We estimated the amount of international traffic around 200 Gbit/s, the norm is to have double the capacity actually needed (takes care of both redundancy and growth).  Domestic traffic is around 100 Gbit/s, a third through the IX'es and rest through private peerings and other similar arrangements.  That would be 2:1 ratio for internat/domestic traffic.  The largest content sites go up to 1.5-2 Gbit/s but there's some heavy traffic inside the ISP networks due IPTV, PVR's in the cloud and other similar services (not included here).  A single network of ~6000 student residences generate more than 1.5 Gbit/s alone.

Domestic bandwidth costs a few eurocents (~0.04 NZD) per Mbps, international about 5 euros (9 NZD) per Mbps.  Global CDN and cache nodes exist and Google is building a big datacenter (mostly for Russia, though) but ISP's don't proxy/cache traffic (*.  Private peering is attractive because it's cheap and it's flexible -- IX is a shared fabric after all.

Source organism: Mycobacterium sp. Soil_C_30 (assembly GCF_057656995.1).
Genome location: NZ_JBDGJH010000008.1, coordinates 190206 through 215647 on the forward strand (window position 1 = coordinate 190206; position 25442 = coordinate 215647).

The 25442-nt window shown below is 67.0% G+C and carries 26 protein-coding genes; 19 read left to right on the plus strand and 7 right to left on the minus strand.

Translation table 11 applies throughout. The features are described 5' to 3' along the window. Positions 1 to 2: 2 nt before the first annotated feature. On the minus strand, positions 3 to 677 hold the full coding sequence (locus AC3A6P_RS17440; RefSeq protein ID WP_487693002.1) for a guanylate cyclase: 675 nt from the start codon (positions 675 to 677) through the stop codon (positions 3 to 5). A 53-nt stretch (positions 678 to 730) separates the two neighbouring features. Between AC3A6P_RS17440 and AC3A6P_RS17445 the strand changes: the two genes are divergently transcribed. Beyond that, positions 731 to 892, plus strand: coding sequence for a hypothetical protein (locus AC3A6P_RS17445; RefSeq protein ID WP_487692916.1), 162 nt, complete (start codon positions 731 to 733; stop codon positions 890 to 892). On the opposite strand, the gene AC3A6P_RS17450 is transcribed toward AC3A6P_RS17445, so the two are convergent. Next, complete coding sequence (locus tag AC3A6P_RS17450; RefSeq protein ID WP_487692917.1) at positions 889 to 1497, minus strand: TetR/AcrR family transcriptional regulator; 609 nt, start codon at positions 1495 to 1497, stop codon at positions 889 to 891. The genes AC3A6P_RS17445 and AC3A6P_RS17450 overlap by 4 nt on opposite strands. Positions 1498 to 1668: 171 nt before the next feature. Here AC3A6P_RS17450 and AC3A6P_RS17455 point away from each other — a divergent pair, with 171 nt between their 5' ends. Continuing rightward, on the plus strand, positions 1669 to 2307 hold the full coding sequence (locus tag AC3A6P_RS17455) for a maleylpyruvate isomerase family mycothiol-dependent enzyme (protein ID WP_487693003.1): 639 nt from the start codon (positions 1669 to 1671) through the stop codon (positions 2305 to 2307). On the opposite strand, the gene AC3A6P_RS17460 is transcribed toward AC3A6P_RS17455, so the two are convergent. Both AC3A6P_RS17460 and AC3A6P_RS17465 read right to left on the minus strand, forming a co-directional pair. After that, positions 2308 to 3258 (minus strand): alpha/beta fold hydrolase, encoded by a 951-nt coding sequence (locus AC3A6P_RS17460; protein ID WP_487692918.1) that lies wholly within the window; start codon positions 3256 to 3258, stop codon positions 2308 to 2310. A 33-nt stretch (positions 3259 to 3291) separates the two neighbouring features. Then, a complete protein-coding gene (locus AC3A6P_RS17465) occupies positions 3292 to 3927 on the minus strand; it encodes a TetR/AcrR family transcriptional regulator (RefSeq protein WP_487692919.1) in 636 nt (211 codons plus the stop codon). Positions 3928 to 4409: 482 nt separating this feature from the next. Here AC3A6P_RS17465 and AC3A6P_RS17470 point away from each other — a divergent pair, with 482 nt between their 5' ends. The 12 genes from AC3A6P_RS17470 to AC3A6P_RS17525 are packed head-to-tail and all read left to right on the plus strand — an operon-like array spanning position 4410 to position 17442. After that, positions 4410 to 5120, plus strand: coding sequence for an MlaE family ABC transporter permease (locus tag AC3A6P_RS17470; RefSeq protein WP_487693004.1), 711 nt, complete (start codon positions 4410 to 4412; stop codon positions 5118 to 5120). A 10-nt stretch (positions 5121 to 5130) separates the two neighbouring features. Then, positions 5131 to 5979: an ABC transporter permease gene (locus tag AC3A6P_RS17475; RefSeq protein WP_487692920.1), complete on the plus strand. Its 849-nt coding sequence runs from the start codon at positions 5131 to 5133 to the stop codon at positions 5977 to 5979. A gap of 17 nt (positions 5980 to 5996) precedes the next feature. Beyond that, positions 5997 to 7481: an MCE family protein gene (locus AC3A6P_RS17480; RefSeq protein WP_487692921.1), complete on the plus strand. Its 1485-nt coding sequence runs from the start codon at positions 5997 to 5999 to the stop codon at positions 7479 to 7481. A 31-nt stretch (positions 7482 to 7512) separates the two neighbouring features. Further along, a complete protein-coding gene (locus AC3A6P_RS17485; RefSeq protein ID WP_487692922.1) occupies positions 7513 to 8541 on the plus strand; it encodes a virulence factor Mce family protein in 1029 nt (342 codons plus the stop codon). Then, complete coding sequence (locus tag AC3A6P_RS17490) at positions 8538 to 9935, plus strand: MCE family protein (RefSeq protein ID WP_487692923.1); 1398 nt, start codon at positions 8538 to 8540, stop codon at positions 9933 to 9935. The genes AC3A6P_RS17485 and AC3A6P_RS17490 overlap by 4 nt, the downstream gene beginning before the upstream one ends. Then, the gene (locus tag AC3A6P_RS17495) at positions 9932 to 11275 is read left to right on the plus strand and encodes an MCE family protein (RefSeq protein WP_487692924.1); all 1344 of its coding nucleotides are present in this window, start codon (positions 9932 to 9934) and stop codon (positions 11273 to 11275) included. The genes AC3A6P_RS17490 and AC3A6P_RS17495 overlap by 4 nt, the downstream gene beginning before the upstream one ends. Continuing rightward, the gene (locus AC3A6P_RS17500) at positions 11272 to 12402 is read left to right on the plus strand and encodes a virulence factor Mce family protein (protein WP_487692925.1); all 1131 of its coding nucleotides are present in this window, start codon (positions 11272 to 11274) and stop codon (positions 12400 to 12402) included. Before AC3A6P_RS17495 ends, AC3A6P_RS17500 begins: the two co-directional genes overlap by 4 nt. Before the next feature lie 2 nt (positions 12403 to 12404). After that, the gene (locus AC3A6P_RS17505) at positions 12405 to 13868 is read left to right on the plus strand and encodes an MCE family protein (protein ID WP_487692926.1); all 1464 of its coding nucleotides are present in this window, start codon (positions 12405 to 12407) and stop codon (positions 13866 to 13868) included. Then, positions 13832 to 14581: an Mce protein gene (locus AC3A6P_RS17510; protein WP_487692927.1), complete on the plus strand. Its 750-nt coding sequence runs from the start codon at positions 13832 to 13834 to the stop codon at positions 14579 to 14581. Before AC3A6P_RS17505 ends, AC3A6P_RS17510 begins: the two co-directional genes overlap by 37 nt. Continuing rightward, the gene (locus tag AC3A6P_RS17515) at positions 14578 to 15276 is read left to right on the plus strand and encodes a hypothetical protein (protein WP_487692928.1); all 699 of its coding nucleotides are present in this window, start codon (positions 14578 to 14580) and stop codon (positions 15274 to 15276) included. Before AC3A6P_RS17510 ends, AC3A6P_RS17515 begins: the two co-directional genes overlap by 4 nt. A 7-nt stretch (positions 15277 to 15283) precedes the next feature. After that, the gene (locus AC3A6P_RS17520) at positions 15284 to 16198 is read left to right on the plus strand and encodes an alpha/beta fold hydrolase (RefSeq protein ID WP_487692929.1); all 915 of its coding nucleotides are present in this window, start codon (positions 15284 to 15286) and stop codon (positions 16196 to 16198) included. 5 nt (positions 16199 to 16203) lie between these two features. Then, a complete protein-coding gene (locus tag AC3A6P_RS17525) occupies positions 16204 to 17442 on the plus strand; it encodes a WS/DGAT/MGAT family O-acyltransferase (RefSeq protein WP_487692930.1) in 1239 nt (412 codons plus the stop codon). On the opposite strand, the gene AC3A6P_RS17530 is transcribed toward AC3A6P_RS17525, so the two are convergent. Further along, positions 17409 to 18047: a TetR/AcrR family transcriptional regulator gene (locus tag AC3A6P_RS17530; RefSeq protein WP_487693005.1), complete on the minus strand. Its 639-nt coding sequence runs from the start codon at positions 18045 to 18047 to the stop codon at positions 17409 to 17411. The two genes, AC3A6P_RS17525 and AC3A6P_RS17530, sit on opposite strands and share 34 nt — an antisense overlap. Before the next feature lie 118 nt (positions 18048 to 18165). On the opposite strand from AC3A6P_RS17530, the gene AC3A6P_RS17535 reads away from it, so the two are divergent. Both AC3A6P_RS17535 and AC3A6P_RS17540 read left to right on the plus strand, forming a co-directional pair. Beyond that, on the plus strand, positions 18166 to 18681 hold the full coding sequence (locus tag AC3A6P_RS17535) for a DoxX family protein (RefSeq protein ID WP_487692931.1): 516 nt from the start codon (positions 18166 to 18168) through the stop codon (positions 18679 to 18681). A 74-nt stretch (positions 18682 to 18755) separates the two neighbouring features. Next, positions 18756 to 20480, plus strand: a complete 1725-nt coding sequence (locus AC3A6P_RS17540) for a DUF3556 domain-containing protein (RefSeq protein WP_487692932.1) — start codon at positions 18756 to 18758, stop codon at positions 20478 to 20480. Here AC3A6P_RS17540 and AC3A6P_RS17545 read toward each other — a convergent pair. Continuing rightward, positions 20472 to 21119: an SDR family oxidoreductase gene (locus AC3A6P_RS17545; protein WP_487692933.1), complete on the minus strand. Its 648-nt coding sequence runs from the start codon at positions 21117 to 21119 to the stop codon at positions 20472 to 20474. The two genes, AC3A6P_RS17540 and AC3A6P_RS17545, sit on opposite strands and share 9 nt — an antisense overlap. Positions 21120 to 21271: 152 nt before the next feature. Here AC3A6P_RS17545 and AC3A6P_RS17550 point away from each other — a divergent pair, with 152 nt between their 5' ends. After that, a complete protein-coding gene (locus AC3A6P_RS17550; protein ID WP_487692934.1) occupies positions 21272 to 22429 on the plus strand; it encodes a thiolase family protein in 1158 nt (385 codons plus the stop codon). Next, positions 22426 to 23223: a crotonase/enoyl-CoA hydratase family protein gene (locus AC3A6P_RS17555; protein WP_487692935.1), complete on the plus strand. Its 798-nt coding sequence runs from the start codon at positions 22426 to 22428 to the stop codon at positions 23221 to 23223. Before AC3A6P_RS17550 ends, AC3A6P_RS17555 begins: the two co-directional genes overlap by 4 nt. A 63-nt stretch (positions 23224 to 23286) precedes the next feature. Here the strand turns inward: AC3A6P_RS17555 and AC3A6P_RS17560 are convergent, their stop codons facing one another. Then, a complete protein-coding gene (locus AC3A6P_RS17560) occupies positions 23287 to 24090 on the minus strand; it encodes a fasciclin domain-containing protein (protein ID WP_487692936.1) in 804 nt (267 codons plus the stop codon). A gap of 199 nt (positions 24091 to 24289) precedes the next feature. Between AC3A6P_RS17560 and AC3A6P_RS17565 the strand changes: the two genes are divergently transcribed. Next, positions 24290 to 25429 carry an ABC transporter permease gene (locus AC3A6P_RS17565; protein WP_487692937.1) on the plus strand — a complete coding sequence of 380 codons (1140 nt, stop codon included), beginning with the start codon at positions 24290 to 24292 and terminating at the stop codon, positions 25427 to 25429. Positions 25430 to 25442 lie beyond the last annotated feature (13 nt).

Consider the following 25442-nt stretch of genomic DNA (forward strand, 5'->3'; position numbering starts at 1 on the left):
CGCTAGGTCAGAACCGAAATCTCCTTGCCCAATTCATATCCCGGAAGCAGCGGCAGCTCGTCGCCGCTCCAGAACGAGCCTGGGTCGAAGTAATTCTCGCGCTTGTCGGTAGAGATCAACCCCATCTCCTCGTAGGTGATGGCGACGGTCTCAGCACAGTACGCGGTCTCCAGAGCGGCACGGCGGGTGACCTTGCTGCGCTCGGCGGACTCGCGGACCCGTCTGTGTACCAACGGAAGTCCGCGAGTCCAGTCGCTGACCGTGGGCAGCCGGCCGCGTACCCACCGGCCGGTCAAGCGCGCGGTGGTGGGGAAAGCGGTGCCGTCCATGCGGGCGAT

The reason for 2:1 ratio is two fold, language is one thing but most people follow international sites as well.  The other, big, reason is that as data caps have never existed during the broadband era.  This has enabled the domestic content to grow freely since day 1.

*) Piece of history..  when www was just Tim's work at CERN, http proxy wasn't invented, and bandwidth was scarce we established nic.funet.fi, one of the largest FTP sites at the time.  We mirrored a number of FTP sites from US, brought content closer and turned Finland into the first and at the time the only country in Europe who was actually putting out more traffic than in.


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Ultimate Geek

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  Reply # 417583 15-Dec-2010 12:43 Send private message

ojala: A handful of major ISP's, the academics.  adsl2+ has been available for years, HFC has been up to 200M for a few years now, FTTH is expanding pretty fast with up to 100M.  Speedtest gives an average of 12.67 Mbit/s but we think the median is higher.  5.3 million people, slightly bigger area than NZ, very similar city populations.